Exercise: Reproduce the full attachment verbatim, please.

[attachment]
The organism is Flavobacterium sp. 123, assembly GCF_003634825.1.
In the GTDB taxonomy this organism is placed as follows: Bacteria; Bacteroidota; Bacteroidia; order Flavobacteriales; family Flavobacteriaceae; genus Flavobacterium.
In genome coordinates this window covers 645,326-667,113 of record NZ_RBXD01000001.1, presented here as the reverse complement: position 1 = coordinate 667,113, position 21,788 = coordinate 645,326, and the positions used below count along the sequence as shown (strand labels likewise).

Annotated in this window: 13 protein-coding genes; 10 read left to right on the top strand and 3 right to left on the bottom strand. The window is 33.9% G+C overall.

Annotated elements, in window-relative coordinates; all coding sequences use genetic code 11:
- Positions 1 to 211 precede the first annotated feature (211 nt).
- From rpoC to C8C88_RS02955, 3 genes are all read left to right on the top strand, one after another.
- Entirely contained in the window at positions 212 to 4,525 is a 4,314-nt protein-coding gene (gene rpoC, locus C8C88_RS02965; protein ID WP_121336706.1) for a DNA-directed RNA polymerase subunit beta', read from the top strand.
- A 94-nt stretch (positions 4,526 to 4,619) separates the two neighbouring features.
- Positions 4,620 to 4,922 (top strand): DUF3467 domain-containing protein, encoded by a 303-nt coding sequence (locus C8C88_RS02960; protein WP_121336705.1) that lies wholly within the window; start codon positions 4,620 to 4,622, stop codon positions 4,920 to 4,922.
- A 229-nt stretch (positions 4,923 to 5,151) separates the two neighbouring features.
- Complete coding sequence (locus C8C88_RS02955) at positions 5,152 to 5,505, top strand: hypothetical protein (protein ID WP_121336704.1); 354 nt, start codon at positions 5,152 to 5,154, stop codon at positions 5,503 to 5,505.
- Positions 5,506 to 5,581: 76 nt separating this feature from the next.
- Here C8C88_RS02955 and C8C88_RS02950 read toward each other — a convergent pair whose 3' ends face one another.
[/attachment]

The organism is Flavobacterium sp. 123, assembly GCF_003634825.1.
In the GTDB taxonomy this organism is placed as follows: Bacteria; Bacteroidota; Bacteroidia; order Flavobacteriales; family Flavobacteriaceae; genus Flavobacterium.
In genome coordinates this window covers 645,326-667,113 of record NZ_RBXD01000001.1, presented here as the reverse complement: position 1 = coordinate 667,113, position 21,788 = coordinate 645,326, and the positions used below count along the sequence as shown (strand labels likewise).

Annotated in this window: 13 protein-coding genes; 10 read left to right on the top strand and 3 right to left on the bottom strand. The window is 33.9% G+C overall.

Annotated elements, in window-relative coordinates; all coding sequences use genetic code 11:
- Positions 1 to 211 precede the first annotated feature (211 nt).
- From rpoC to C8C88_RS02955, 3 genes are all read left to right on the top strand, one after another.
- Entirely contained in the window at positions 212 to 4,525 is a 4,314-nt protein-coding gene (gene rpoC, locus C8C88_RS02965; protein ID WP_121336706.1) for a DNA-directed RNA polymerase subunit beta', read from the top strand.
- A 94-nt stretch (positions 4,526 to 4,619) separates the two neighbouring features.
- Positions 4,620 to 4,922 (top strand): DUF3467 domain-containing protein, encoded by a 303-nt coding sequence (locus C8C88_RS02960; protein WP_121336705.1) that lies wholly within the window; start codon positions 4,620 to 4,622, stop codon positions 4,920 to 4,922.
- A 229-nt stretch (positions 4,923 to 5,151) separates the two neighbouring features.
- Complete coding sequence (locus C8C88_RS02955) at positions 5,152 to 5,505, top strand: hypothetical protein (protein ID WP_121336704.1); 354 nt, start codon at positions 5,152 to 5,154, stop codon at positions 5,503 to 5,505.
- Positions 5,506 to 5,581: 76 nt separating this feature from the next.
- Here C8C88_RS02955 and C8C88_RS02950 read toward each other — a convergent pair whose 3' ends face one another.